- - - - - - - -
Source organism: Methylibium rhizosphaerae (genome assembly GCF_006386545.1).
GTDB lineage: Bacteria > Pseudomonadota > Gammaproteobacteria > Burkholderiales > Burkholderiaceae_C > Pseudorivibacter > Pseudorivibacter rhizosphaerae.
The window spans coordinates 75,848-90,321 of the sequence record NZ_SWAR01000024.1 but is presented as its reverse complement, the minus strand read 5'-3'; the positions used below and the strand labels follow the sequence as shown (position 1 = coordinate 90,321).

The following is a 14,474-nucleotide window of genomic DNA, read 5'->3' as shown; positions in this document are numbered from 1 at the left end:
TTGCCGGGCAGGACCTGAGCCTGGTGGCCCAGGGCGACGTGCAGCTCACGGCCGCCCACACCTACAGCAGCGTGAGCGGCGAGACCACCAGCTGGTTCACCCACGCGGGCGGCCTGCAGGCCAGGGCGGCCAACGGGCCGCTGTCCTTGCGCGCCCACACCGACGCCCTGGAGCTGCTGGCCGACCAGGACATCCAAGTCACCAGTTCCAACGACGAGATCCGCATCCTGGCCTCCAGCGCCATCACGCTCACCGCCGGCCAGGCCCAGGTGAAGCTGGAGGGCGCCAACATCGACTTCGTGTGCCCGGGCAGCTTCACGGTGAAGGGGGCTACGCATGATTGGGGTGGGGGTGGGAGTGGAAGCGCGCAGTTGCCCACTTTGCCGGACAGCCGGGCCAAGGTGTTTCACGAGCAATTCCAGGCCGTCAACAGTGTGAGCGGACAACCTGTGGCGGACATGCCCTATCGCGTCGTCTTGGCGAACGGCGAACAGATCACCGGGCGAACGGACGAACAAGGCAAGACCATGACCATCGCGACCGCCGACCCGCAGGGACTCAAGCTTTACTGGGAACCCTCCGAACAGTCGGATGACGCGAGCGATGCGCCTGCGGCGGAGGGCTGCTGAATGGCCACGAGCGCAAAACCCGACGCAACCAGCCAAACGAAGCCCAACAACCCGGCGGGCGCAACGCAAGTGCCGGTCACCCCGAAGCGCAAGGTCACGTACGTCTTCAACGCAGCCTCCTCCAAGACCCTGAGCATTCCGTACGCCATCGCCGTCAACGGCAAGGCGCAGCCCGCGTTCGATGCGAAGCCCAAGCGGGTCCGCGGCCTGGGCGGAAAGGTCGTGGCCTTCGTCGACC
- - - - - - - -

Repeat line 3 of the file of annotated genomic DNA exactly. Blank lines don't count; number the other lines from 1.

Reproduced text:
The window spans coordinates 75,848-90,321 of the sequence record NZ_SWAR01000024.1 but is presented as its reverse complement, the minus strand read 5'-3'; the positions used below and the strand labels follow the sequence as shown (position 1 = coordinate 90,321).